Physicists used a system of two rubidium atoms in optical traps. Quantum memory modules were
The laser pulse excites rubidium atoms, afterwhich they spontaneously return to their ground state, each emitting a photon. Due to the conservation of angular momentum, the spin of an atom is entangled with the polarization of the photon it emits. Scientists have used these particles to quantum-mechanically connect two atoms. They transmitted them over a fiber optic cable to a receiving station, where a joint measurement of the photons reveals quantum entanglement.
The difficulty of transmitting such a signal to a largethe distance is related to the wavelength of the emitted radiation. Most of the elements used as quantum memory emit light in the visible or near infrared range. In glass fibers, such photons can travel about a kilometer and then get lost, the scientists explain.
Scheme of the experimental setup. The frequency-converted photons are transmitted to a central station, where the Bell state meter changes entanglement. Source: Tim van Leent et al, Nature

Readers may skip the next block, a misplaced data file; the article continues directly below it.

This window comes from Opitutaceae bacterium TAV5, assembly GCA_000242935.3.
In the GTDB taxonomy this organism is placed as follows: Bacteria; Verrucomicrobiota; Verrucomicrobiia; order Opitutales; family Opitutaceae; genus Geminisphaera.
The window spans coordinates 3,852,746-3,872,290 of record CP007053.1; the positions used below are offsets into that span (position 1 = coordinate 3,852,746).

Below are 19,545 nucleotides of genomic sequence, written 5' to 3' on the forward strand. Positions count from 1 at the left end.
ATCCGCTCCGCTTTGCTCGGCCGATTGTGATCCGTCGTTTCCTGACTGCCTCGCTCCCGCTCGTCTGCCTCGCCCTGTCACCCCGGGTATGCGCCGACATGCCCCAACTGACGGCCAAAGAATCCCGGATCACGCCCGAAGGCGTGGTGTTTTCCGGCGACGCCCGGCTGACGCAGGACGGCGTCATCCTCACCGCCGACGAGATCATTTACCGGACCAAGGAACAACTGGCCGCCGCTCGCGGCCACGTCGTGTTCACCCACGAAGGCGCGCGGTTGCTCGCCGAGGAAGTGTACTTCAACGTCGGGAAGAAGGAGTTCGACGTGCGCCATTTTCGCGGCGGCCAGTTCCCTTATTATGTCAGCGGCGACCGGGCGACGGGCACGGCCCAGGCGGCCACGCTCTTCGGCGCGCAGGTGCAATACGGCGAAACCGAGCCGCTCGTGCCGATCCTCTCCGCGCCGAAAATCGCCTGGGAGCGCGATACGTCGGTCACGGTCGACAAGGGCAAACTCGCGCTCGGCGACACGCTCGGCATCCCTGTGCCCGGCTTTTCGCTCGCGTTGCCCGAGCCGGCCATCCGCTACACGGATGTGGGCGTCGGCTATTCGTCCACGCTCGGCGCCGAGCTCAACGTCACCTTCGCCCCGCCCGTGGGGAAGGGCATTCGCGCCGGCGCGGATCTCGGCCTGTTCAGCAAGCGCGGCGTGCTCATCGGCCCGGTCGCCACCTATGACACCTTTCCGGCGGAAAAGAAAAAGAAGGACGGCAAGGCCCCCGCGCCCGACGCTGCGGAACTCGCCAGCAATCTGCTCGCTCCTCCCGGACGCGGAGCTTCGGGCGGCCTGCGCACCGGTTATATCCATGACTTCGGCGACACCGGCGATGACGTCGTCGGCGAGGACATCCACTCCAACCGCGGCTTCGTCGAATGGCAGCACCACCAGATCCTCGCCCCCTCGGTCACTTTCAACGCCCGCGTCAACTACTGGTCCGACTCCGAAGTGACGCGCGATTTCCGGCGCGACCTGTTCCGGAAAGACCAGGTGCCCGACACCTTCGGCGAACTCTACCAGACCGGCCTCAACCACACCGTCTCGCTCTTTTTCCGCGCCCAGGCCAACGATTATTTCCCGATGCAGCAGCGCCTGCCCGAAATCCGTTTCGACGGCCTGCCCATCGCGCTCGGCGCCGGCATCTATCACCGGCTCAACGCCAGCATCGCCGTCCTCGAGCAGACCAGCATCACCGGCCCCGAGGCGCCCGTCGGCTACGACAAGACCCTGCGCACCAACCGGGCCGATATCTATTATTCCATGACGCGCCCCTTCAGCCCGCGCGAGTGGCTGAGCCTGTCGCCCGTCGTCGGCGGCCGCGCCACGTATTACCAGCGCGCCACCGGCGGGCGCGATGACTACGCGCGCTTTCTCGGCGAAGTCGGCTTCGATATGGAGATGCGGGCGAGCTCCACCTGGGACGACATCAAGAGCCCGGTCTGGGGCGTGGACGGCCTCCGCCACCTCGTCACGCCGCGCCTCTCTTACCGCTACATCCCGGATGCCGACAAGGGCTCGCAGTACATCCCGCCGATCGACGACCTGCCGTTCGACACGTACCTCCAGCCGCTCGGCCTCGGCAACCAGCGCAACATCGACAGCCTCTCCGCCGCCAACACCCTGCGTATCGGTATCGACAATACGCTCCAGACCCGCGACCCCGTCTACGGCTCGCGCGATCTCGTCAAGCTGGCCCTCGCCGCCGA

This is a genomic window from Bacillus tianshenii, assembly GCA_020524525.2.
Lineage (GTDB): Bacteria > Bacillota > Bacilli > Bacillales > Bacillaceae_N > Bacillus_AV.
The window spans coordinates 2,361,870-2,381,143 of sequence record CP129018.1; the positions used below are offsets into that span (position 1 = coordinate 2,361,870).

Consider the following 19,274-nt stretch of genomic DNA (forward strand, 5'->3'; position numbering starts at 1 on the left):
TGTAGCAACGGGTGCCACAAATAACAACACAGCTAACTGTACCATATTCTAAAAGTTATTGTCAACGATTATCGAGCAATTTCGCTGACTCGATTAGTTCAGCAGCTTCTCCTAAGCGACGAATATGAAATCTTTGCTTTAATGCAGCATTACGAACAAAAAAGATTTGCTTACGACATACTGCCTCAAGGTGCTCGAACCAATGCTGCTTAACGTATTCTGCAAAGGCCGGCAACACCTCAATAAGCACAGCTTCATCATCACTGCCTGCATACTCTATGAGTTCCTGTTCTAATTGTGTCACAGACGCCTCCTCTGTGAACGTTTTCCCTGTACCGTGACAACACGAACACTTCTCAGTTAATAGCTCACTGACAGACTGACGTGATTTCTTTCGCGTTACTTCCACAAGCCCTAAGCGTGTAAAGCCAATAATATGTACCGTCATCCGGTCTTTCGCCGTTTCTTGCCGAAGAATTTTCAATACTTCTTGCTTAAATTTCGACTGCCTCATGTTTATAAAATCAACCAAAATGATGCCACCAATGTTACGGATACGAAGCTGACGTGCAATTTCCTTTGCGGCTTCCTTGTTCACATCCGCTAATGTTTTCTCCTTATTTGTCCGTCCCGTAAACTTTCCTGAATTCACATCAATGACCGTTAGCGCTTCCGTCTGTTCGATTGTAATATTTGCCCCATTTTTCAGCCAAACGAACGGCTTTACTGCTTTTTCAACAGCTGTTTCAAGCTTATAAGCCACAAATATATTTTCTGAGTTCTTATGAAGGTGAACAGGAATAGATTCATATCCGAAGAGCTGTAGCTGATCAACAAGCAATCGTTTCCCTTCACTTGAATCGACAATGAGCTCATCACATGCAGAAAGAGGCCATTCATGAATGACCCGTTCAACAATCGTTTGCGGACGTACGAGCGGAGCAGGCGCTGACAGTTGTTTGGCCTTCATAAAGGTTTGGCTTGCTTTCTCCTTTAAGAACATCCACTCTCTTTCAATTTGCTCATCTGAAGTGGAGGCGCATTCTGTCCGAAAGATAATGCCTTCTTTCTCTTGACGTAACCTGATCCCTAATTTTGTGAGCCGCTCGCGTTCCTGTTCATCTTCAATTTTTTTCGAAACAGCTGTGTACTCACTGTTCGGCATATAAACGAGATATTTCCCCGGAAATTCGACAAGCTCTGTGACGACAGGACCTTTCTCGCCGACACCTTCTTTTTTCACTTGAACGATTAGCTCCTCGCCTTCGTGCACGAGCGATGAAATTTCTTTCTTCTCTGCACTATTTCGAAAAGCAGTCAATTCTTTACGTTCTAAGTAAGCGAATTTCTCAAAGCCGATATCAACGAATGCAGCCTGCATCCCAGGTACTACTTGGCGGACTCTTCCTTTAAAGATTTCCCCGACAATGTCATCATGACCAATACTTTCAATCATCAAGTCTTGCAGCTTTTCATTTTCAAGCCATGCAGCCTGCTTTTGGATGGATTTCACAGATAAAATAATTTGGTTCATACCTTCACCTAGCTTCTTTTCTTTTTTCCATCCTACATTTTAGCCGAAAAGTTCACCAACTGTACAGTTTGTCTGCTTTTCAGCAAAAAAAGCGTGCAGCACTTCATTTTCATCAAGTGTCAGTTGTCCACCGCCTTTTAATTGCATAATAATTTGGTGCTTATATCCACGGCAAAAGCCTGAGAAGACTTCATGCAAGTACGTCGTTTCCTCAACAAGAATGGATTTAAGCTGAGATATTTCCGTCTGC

To overcome this limitation, physicistsoptimized the wavelength of photons transmitted over the network. Using two quantum frequency converters, they increased the original wavelength from 780 nm to 1517 nm. At the same time, the researchers managed to achieve an unprecedented conversion efficiency: 57%.
Our experiment is special in that wewe really entangle two stationary particles, that is, atoms that act as quantum memory. This is much more difficult than photon entanglement, but opens up many other possible applications.
Tim van Lint, physicist at the Ludwig Maximilian University of Munich, co-author of the publication
The researchers believe that the frequency conversion system will help in building large-scale quantum networks and creating secure quantum communication protocols.
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